Protesters rallied against plans to build an A350 link, that a Wiltshire MP said would result in the desecration of the countryside.

Over 150 people gathered at Riverside Drive, Chippenham on Saturday with placards and banners to say no to the £75m distributor road bid and the 7,500 houses it will bring.

The group was joined by North Wiltshire MP James Gray, who said there was a battle ahead for campaigners.

He told the crowd: “You’ll be certain of my support in every possible way to try and stop this desecration of the countryside.”

Plans to build a distributor road linking the A350 at the north and south ends of the town were approved by the government last year.

Wiltshire and Chippenham town councillor Ashley O’Neill said he was supporting the people of Bremhill whose lives would be impacted by the proposal.

“If it does go ahead it would see the destruction of the countryside on a scale and at a pace that we have not seen in Wiltshire before,” he added.

“People in the Chippenham and Calne community areas will have to suffer more traffic and extra air pollution, as well as losing valuable green spaces which have become ever more important due to Covid-19 and our changing lifestyles.

“There seems to be very little support locally for 7,500 additional houses in Chippenham and this cannot be allowed to happen.

“The historic villages around Chippenham will be surrounded by the endless building of homes in the open countryside, something that I’m sure we will look back on with great sadness in the years to come.”

Bremhill parish council is objecting to the development as it goes against its neighbourhood plan which states that no development should take place north of the Chippenham to Calne cycle path.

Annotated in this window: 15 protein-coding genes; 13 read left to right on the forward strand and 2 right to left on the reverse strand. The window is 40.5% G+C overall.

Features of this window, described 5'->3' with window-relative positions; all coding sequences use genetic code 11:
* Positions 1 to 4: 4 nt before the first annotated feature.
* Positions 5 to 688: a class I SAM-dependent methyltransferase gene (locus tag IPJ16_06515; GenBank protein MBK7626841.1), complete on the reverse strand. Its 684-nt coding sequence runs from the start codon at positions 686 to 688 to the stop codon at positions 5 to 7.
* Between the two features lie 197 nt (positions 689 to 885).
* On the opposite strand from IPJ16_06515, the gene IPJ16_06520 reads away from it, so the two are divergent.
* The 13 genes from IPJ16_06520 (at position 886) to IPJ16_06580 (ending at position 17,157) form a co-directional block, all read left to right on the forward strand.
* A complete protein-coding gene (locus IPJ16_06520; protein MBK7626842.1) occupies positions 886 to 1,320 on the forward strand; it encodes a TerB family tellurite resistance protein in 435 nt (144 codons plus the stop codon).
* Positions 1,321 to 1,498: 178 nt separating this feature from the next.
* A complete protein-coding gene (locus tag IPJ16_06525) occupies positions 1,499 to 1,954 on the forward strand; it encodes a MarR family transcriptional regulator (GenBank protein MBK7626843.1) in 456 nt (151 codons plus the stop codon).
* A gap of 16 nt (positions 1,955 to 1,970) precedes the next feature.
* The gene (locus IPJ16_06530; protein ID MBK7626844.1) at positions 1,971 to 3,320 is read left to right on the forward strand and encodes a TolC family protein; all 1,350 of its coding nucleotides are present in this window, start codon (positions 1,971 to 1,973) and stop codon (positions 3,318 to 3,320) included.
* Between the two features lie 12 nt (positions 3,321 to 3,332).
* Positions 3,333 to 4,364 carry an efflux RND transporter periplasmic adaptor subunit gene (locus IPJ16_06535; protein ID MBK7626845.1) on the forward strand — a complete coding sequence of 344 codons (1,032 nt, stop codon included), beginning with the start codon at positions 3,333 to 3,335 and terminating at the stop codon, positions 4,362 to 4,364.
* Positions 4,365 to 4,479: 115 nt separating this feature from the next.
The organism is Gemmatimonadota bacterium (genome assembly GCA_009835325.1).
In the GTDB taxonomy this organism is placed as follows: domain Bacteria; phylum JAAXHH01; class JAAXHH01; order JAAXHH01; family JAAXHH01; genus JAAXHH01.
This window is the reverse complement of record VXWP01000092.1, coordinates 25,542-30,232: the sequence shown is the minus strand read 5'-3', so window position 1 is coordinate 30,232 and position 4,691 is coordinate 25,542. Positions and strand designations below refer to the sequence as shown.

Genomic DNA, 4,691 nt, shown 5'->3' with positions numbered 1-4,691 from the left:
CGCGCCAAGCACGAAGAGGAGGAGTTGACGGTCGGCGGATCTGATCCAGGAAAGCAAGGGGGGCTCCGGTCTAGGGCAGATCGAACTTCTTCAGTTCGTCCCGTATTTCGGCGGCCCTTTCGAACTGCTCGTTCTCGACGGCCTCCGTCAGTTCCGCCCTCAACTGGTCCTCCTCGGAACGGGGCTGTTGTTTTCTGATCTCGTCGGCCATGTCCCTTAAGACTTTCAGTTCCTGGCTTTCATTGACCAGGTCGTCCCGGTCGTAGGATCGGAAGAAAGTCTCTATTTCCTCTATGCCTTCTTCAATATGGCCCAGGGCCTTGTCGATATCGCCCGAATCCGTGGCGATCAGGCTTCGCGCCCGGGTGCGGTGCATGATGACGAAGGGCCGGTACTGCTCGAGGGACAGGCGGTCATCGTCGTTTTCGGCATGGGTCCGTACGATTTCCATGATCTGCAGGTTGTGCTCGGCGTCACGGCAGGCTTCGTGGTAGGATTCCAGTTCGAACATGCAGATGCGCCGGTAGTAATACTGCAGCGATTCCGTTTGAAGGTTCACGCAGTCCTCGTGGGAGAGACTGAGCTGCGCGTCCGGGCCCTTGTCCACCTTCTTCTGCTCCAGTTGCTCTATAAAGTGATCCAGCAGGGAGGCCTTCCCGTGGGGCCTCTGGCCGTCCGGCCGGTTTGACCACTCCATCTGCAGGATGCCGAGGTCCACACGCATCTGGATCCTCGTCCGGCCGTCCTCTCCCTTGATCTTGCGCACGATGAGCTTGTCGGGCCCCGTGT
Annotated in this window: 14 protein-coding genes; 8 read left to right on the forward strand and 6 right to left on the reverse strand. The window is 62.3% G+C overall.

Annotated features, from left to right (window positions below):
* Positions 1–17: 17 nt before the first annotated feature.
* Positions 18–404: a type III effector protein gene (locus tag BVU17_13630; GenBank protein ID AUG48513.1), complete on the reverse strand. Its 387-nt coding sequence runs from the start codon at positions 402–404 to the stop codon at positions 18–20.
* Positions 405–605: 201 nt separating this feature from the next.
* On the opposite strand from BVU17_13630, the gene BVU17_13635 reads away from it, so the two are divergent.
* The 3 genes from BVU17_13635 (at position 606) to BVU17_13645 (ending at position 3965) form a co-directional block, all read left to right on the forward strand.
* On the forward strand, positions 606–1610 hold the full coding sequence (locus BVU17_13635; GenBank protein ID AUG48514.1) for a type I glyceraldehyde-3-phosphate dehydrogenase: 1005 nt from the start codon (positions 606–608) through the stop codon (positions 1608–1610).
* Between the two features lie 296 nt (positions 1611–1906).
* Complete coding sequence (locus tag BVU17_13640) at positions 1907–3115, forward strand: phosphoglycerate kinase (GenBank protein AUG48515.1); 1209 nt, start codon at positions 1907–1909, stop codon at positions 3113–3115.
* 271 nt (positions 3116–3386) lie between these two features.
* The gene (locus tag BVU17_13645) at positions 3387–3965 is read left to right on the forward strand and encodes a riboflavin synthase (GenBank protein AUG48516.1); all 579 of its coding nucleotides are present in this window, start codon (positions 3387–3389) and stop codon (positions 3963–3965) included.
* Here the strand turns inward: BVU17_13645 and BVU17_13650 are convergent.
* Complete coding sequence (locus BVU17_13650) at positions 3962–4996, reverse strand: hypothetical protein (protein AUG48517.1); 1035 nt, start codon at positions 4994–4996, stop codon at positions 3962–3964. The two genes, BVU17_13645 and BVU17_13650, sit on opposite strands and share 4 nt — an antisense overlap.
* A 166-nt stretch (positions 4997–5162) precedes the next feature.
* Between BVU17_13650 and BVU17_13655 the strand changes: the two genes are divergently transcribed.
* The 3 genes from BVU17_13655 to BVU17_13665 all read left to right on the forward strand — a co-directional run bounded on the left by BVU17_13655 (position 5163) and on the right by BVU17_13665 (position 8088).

Bremhil parish councillor, Ian James said: “There’s a serious threat to wildlife along the Marden valley. We also consider that there are too many houses to be built on this land and the road is not necessary now because of Covid.”

Cllr James added that with fewer commuting to work because of the pandemic Chippenham will not become a strategic town.

“What we should be doing is providing for smaller towns so that key workers can work out in the community and will not have to travel large distances.”

Speaking on the effect the development would have on the countryside, Steve Perry, chairman of Campaign Against Urban Sprawl to the East (of Chippenham) said that Wiltshire Council is not taking notice of the declared climate emergency.

He said: “Wiltshire Council hasn’t altered its plans for the future to accord with the climate emergency they’ve declared.

“The stated reason for doing that is we’ve got Junction 17 of the M4 handy and we’ve got a mainline railway station handy both of which are a cause of out-commuting and not people living in Chippenham and developing as a nuclear town where people live and work in the town.”

Leader of the council, Philip Whitehead said: “It was unfortunate that the public consultation planned for spring this year had to be delayed because of COVID-19. Local people will now be able to see and comment on the road route options in January when the consultation launches. Webpages explaining more about the project will go live before Christmas.

“Any new road will only be built if planning is granted for development to proceed. The £75 million government funding will be available to contribute towards this cost.

“Our bid for funding identified the opportunity to provide 7,500 homes at Chippenham. The level of growth and the number of new homes required to meet housing need at Chippenham is considered through the separate Wiltshire Local Plan review process and people will be able to comment on these proposals early in the new year.”